Stocks quoted in this article:
Quite the calm earnings season so far. Well, unless you trade aggressively in the first two minutes after the numbers come out. Here's Microsoft Corporation (NASDAQ:MSFT), for example:
There's a lightning quick drop and pop, but by the next open, the shares had gapped up all of 1%.
Similar story in Apple Inc. (NASDAQ:AAPL).
By the next morning, it had moved less than McDonald's Corporation (NYSE:MCD), at least on the open.
Netflix, Inc. (NASDAQ:NFLX) did drop $20, and Google Inc (NASDAQ:GOOGL) lifted $20, but in percentage terms, those are just in the 4-5% range.
Which brings us to Amazon.com, Inc. (NASDAQ:AMZN), set to report after the close today.
The options board is pricing in a roughly 6% move. That basically means that if AMZN moves exactly 6%, the decline in implied volatility after the news will offset the absolute move in the stock, such that delta-neutral volatility plays will break even for both the shorts and longs. Think straddles and strangles as basic examples of such strategies.
That's a little high in relation to the moves seen in AMZN's high-profile brethren so far this cycle. But AMZN has more of a history of earnings gaps than the Apples and Googles of the world. Shares of the Internet marketplace opened up 7.5% in October 2013, gapped down about 7.5% in January 2014, then gapped down 9% in April. So, given the recent history in and of itself, maybe the options pricing is a little light?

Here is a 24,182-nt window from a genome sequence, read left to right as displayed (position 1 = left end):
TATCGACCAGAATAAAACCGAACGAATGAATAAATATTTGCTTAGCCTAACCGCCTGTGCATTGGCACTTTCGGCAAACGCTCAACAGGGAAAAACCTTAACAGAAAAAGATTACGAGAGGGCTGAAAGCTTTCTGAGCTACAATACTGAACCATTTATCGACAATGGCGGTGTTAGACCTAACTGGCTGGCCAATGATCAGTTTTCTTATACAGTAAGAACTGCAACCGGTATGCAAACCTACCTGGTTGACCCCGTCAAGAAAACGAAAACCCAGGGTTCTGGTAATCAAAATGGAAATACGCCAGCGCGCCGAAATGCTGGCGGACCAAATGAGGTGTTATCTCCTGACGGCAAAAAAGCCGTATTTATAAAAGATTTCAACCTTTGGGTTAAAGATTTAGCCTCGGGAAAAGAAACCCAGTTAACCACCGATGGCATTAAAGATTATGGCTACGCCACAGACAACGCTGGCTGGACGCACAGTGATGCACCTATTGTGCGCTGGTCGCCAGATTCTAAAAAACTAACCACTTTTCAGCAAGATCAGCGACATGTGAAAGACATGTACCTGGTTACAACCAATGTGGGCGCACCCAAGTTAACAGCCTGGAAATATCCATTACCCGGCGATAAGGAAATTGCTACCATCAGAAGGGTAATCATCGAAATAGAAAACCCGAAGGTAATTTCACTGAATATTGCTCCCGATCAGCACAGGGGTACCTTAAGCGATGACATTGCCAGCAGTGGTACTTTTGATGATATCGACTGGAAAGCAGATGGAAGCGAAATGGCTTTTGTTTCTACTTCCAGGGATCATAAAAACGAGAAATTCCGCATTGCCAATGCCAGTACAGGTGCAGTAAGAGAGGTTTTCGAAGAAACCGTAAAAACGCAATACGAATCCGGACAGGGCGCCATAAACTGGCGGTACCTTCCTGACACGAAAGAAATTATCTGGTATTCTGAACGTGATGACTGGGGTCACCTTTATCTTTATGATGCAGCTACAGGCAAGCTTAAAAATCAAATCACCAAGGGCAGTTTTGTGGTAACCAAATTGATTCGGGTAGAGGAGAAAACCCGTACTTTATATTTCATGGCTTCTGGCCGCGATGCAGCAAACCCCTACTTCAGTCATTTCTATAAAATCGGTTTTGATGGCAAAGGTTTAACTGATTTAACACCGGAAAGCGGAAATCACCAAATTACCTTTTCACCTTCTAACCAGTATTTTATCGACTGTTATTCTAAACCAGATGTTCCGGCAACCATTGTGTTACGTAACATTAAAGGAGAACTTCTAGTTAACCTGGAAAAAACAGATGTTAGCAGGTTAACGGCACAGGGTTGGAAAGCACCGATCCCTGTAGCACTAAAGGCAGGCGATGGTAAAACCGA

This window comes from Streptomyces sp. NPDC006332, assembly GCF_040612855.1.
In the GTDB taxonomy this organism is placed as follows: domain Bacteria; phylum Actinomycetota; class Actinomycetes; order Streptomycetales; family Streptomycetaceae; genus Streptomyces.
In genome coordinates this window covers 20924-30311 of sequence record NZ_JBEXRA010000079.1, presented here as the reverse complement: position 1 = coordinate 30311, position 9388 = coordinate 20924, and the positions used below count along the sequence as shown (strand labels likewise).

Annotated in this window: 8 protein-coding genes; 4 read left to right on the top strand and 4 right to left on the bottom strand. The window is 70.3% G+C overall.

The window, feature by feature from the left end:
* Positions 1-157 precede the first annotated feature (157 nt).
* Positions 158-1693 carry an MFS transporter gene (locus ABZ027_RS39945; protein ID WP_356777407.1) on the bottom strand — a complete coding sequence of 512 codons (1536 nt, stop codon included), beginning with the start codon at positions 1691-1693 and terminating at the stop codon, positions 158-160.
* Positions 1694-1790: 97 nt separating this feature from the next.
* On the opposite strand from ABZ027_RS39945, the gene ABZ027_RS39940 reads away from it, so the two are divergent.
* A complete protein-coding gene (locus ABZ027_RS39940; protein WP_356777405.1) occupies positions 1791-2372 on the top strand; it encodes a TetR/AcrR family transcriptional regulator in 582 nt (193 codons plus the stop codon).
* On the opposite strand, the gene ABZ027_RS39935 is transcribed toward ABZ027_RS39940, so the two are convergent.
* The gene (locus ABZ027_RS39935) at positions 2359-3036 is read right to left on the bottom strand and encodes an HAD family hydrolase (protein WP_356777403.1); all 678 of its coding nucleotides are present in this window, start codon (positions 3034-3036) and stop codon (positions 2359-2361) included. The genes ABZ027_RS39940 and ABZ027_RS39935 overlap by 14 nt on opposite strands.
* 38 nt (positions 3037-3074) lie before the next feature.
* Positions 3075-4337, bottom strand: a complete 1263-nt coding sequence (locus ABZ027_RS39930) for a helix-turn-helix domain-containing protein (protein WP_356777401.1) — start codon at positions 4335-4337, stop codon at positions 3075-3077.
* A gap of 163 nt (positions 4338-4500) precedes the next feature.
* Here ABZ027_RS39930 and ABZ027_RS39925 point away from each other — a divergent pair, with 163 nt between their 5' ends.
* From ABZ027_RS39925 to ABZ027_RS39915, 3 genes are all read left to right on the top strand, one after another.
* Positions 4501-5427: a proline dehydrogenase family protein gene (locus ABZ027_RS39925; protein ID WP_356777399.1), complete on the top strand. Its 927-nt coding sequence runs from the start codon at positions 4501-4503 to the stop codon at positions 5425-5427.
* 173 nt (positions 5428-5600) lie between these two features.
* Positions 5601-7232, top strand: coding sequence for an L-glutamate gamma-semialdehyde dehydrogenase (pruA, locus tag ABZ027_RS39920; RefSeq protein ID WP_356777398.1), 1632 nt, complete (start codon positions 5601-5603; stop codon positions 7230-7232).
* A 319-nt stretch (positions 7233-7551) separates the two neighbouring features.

As to direction, well, I tend to look for a stock to react in the same direction it's already moving. But you can kind of argue that both ways for AMZN. The stock's intermediate-term trend is definitely higher, as it's grinded up like pretty much everything else over the last quarter. But longer term, it's still down a bit off its early 2014 highs.
Interest in puts has picked up recently -- though this, too, is well off its relative (vs. calls) highs.
I guess what's most noteworthy is that the Schaeffer's put/call open interest ratio (SOIR) has trended up along with the stock this quarter. That's usually a bullish sign, in that traders aren't believing the stock strength.
So here's my bold call: small upside surprise! Oh, and ignore the two-minute initial reaction … that's my permanent call in everything, by the way.
Disclaimer: Mr. Warner's opinions expressed above do not necessarily represent the views of Schaeffer's Investment Research.